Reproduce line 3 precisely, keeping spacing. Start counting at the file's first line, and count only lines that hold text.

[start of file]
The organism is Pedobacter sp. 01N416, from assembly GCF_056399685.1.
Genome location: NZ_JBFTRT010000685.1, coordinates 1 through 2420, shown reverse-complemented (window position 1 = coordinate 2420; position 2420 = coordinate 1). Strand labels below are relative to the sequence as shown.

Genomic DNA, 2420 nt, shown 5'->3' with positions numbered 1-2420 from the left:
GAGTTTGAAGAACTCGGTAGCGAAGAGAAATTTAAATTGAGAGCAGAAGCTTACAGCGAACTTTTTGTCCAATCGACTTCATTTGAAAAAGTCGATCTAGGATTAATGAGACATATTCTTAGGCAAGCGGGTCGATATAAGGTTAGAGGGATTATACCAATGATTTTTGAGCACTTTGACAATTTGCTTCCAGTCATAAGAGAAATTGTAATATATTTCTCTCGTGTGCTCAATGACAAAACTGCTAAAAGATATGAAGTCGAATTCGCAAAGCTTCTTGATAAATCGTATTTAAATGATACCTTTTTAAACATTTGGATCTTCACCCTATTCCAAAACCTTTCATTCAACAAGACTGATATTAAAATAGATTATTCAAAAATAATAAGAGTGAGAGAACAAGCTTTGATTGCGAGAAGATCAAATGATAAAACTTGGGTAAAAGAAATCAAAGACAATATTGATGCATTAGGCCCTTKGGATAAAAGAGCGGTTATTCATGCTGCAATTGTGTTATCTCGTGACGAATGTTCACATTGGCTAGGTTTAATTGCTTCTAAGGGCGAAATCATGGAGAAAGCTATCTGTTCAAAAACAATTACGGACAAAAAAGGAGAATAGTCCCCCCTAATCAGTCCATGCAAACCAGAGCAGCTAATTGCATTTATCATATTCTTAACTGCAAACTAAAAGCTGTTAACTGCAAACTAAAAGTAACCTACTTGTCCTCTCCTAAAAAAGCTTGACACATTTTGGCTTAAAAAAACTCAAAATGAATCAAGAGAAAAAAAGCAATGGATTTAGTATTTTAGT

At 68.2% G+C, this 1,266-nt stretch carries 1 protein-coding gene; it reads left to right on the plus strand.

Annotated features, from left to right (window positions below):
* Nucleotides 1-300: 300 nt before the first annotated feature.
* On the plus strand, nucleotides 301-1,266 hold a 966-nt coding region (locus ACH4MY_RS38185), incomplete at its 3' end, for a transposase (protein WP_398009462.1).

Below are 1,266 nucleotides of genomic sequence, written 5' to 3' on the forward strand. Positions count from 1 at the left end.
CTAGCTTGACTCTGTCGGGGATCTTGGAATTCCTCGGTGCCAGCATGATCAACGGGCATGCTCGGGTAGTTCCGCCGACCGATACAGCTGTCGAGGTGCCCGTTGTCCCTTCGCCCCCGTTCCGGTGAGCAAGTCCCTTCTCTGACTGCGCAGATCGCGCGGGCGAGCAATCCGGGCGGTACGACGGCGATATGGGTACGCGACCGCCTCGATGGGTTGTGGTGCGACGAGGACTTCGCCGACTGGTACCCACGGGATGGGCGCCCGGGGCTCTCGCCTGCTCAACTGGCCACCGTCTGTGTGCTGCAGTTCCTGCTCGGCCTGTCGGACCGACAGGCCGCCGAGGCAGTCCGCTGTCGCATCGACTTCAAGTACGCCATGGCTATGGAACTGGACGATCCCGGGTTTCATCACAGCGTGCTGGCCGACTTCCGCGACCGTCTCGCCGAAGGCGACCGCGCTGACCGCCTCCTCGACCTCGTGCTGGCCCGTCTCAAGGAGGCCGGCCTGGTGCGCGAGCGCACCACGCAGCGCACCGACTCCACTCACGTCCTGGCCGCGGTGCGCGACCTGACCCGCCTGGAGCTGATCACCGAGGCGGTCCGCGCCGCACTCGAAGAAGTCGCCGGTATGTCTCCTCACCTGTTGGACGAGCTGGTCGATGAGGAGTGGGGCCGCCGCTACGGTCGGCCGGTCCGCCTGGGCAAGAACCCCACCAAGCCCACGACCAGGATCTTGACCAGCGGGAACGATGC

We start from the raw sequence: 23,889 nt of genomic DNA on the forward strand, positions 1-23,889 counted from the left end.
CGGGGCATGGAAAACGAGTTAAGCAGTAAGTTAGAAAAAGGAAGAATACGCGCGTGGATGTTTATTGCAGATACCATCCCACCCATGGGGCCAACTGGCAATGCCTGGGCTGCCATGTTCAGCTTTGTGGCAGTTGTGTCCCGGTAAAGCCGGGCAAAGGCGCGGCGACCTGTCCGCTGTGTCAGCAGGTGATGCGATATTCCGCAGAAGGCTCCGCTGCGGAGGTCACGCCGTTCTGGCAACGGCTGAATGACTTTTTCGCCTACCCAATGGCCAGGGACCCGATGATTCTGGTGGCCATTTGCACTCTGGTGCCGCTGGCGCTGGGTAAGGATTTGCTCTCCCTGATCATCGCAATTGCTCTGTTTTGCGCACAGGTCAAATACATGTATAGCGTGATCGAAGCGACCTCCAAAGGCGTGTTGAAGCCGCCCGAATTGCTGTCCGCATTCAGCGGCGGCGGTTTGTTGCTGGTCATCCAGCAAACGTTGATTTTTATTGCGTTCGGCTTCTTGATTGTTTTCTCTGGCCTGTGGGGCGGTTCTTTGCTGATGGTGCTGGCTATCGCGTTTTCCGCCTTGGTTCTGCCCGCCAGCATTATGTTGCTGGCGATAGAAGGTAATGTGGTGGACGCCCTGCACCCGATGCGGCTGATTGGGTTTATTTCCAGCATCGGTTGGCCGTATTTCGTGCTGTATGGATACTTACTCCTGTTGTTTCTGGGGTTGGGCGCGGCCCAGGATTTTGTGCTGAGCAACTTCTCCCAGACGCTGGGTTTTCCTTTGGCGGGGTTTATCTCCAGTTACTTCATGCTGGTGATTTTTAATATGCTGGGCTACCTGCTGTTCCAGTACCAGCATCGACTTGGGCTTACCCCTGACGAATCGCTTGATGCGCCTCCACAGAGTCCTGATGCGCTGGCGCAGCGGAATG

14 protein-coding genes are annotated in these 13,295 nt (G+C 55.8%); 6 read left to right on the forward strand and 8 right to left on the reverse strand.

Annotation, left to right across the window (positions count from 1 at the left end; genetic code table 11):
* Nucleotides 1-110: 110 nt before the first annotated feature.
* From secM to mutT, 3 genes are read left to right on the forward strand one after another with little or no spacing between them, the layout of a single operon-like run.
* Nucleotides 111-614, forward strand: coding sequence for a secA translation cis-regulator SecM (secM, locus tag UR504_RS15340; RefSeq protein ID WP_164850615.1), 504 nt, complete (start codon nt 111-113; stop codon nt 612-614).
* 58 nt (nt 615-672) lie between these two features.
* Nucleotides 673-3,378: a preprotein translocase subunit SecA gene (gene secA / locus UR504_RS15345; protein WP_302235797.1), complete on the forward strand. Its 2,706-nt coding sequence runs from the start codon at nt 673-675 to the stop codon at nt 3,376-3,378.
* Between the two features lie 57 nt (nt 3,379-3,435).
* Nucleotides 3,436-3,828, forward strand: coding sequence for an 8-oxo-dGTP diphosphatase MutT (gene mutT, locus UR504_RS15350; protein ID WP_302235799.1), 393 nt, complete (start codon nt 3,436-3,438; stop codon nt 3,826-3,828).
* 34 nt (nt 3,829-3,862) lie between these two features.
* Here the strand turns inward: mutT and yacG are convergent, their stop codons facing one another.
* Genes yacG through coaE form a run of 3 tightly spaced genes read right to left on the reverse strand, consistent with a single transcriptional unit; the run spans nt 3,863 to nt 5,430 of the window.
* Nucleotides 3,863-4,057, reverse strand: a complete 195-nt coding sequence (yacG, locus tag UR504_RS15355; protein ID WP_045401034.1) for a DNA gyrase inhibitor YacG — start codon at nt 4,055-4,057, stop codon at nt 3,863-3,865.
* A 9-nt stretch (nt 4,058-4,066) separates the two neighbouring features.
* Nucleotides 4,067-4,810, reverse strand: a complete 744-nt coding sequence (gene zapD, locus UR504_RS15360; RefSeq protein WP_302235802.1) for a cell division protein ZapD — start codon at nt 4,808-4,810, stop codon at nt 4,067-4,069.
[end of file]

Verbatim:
Genomic DNA, 2420 nt, shown 5'->3' with positions numbered 1-2420 from the left: